Foreclosures

New Wave of Foreclosures Will Sink the Housing Market Rebound

The long-anticipated housing market rebound will hit a speed bump this year as the number of foreclosures rises again.

With January's mammoth $26 billion settlement between five major banks and a group of state attorneys general, foreclosures that had been held up for a year or more are now moving forward.

The spike in foreclosures will arrive just as other data, such as the 5.1% increase in new construction permits reported on Tuesday, had begun to point to a housing market rebound.

"We expect to see foreclosure-related sales increase in 2012, particularly pre-foreclosure sales, as lenders start to more aggressively dispose of distressed assets held up by the mortgage servicing gridlock over the past 18 months," Brandon Moore, CEO of RealtyTrac, told CNN Money.

RealtyTrac's February report showed new default notices - the first step in the foreclosure process - were up 1% from January. Default notices increased dramatically in some states, such as Pennsylvania (35%), Florida (33%) and Indiana (37%).

"The pig is starting to move through the python," Daren Blomquist, director of marketing for RealtyTrac, told CNN Money.

Distressed sales already account for about one out of three U.S. home sales.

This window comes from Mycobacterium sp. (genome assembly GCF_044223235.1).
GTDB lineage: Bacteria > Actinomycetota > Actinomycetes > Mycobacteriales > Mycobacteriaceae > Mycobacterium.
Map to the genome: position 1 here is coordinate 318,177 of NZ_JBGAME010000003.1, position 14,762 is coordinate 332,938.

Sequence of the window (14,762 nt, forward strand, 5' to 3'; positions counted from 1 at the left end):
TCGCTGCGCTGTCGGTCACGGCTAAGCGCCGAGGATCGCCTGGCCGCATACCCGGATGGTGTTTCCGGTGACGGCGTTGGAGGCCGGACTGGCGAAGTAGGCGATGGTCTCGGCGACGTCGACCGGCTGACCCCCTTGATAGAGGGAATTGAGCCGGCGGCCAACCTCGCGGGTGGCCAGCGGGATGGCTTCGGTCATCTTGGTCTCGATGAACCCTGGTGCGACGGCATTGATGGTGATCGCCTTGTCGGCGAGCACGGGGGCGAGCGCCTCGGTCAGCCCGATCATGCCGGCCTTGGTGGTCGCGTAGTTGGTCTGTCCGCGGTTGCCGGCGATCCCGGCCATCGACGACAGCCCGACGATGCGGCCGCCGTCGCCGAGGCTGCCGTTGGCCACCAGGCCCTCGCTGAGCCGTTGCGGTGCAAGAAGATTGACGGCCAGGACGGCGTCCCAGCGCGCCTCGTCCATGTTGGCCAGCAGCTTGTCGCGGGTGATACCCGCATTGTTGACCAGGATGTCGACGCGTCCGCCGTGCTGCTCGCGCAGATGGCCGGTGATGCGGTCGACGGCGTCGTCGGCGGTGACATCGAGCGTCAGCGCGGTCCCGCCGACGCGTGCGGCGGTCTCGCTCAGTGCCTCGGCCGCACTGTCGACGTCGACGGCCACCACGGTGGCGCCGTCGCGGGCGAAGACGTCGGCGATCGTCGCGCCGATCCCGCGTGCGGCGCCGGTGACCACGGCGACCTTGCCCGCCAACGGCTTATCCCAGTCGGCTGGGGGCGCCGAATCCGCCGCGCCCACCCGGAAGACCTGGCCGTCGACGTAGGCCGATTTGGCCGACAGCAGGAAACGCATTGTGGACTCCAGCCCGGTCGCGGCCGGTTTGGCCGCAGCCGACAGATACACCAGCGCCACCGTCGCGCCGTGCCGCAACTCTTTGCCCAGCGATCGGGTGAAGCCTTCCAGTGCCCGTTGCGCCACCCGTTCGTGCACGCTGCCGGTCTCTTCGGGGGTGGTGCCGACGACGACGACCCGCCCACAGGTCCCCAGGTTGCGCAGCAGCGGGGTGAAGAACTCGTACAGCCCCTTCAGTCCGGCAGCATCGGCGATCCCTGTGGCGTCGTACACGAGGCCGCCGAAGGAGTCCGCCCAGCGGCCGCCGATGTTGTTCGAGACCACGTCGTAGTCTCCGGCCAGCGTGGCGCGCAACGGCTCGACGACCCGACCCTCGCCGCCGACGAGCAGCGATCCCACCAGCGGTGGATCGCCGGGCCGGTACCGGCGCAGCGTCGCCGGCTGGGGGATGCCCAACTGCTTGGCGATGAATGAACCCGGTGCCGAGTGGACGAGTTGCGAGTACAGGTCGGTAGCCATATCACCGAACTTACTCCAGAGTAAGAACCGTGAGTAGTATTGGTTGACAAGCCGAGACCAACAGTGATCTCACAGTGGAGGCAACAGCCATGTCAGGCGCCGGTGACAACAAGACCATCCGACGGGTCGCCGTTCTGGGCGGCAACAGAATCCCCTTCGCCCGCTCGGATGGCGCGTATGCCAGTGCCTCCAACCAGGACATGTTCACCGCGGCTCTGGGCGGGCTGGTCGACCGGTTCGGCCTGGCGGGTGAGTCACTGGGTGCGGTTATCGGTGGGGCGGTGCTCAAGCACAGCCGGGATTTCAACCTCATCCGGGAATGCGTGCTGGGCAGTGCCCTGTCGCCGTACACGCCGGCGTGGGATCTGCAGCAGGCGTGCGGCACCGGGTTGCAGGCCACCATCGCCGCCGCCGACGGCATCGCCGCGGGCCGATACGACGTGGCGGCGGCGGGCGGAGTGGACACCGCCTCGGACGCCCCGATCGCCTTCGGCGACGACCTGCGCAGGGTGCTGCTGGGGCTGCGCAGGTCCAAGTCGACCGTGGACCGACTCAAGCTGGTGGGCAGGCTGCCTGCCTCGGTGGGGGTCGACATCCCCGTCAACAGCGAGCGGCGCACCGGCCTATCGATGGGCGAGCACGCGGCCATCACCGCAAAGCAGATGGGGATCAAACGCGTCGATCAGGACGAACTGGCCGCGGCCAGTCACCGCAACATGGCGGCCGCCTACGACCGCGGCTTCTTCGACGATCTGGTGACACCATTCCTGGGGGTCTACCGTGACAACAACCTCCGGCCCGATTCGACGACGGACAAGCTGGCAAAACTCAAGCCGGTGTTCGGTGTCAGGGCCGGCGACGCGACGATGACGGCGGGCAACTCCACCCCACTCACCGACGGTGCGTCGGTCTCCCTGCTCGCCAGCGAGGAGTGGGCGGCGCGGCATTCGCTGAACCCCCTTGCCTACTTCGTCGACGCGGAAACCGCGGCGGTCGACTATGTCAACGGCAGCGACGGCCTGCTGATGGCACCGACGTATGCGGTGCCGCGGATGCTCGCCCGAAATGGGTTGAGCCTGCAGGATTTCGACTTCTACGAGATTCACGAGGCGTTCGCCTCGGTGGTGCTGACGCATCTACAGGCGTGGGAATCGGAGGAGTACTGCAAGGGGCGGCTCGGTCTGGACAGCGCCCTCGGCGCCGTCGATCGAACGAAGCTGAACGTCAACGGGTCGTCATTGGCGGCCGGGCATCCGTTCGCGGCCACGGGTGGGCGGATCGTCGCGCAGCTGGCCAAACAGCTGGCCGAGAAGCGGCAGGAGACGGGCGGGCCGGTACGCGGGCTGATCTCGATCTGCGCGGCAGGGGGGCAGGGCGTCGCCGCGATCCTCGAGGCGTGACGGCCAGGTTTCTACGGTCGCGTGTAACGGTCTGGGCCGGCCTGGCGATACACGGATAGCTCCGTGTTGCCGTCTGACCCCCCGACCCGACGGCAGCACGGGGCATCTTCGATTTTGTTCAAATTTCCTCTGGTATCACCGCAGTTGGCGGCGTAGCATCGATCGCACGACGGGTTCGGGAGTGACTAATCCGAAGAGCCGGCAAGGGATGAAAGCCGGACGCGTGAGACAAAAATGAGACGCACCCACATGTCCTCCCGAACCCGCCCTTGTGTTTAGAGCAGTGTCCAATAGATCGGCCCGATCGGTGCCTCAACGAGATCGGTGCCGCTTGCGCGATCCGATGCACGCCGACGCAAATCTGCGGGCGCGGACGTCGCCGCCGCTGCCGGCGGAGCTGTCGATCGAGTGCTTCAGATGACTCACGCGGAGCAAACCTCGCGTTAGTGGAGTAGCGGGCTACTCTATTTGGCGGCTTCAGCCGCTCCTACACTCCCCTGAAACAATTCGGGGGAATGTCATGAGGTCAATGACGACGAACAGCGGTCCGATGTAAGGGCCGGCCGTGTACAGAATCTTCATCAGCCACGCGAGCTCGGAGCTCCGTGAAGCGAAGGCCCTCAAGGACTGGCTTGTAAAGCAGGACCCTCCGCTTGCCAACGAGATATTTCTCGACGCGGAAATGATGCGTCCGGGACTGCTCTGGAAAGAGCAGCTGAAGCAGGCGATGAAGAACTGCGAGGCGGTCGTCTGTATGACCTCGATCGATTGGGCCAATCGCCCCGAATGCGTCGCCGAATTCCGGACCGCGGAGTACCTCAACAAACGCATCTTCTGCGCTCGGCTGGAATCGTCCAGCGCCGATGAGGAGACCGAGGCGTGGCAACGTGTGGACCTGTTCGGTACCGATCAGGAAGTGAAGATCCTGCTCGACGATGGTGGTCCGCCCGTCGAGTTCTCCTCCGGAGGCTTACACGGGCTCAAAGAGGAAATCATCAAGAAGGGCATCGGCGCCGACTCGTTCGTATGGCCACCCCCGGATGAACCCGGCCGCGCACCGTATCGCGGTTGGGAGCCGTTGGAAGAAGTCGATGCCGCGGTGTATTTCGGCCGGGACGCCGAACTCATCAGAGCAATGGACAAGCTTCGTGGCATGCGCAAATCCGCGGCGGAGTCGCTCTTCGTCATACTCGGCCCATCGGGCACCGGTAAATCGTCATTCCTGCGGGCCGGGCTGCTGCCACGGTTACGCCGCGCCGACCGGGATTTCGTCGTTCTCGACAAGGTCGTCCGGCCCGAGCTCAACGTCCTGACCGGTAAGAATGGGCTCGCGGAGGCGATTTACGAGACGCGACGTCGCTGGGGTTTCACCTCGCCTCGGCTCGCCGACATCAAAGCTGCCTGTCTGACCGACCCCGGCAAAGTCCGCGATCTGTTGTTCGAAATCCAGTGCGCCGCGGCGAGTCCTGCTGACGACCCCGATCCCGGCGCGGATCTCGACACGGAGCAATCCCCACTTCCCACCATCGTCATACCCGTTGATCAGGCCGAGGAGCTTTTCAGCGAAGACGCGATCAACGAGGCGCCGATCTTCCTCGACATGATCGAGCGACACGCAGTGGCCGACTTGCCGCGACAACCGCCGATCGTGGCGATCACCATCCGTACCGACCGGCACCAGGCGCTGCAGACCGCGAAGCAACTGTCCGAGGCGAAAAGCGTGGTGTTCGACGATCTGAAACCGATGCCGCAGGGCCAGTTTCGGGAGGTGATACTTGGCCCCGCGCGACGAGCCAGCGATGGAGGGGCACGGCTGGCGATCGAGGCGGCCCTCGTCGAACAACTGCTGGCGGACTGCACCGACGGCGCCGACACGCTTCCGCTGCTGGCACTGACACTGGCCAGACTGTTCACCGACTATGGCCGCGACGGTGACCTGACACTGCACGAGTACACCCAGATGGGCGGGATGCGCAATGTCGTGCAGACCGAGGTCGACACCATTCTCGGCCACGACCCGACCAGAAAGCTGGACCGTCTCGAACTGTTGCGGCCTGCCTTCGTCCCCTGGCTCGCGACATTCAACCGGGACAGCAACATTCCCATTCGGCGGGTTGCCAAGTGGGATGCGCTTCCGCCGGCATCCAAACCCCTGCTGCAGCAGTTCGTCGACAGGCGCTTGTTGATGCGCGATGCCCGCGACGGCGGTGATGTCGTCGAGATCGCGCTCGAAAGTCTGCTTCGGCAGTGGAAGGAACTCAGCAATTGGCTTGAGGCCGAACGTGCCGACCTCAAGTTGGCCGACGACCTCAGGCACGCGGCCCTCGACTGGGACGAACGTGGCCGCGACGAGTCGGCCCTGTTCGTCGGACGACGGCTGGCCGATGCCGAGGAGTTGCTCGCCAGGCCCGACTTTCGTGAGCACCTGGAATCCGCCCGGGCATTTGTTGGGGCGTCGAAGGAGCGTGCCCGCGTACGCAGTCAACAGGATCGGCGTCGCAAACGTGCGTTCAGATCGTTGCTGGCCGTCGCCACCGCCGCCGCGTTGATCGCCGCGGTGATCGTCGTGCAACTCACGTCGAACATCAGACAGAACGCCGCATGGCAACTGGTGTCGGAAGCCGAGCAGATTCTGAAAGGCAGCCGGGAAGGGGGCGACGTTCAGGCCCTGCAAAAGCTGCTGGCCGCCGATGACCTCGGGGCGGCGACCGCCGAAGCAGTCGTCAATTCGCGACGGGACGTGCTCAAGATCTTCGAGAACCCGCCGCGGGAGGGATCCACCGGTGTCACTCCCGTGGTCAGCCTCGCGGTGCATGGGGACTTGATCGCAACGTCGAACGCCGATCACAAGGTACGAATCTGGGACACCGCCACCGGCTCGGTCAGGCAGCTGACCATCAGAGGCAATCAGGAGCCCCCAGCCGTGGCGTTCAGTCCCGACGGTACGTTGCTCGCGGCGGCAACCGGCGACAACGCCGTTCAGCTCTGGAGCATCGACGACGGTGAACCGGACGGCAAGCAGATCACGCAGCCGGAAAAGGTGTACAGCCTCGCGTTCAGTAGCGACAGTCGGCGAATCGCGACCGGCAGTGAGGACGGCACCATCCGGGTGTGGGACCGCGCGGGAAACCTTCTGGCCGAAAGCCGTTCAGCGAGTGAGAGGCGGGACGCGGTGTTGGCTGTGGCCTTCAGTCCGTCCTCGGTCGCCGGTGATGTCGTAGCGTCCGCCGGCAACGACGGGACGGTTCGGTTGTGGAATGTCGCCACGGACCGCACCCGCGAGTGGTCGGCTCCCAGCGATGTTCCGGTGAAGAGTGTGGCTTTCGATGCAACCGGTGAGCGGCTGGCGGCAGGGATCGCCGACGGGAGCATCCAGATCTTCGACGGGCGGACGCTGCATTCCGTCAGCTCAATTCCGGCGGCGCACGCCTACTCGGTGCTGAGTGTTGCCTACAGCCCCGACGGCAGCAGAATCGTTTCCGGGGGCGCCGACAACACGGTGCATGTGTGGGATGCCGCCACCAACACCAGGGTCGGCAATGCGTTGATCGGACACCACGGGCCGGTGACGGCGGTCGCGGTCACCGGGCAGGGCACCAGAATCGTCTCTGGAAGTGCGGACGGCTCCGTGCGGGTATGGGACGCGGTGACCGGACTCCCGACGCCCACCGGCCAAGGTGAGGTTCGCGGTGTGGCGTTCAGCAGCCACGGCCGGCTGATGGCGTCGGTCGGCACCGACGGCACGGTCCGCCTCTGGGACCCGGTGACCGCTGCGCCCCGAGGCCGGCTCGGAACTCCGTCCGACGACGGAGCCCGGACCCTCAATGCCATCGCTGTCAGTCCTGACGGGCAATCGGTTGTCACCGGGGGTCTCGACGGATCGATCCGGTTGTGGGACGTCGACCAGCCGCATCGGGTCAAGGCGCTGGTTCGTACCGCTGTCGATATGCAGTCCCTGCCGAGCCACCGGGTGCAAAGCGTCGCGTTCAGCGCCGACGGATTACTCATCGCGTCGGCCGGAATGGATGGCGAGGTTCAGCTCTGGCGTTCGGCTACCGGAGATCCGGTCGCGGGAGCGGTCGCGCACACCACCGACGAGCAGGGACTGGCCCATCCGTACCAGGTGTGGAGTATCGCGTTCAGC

The National Association of Realtors (NAR) reported this week that 20% of home sales in February were foreclosures and 14% were short sales.

In a short sale, an owner who owes more on their home than it's worth agrees to sell for less, with the bank agreeing to accept the loss.

That's a far cry from a normal housing market, when distressed sales are less than 5%.

For 2012, RealtyTrac predicts a 25% increase in foreclosures, which will push the portion of distressed sales even higher.

And the picture doesn't figure to improve for quite some time. Paul Dales of Capital Economics estimates as many as an additional 3 million foreclosures over the next several years.

The Uneven Impact on the Housing Market

However, the impact of this wave of foreclosures will be felt unevenly.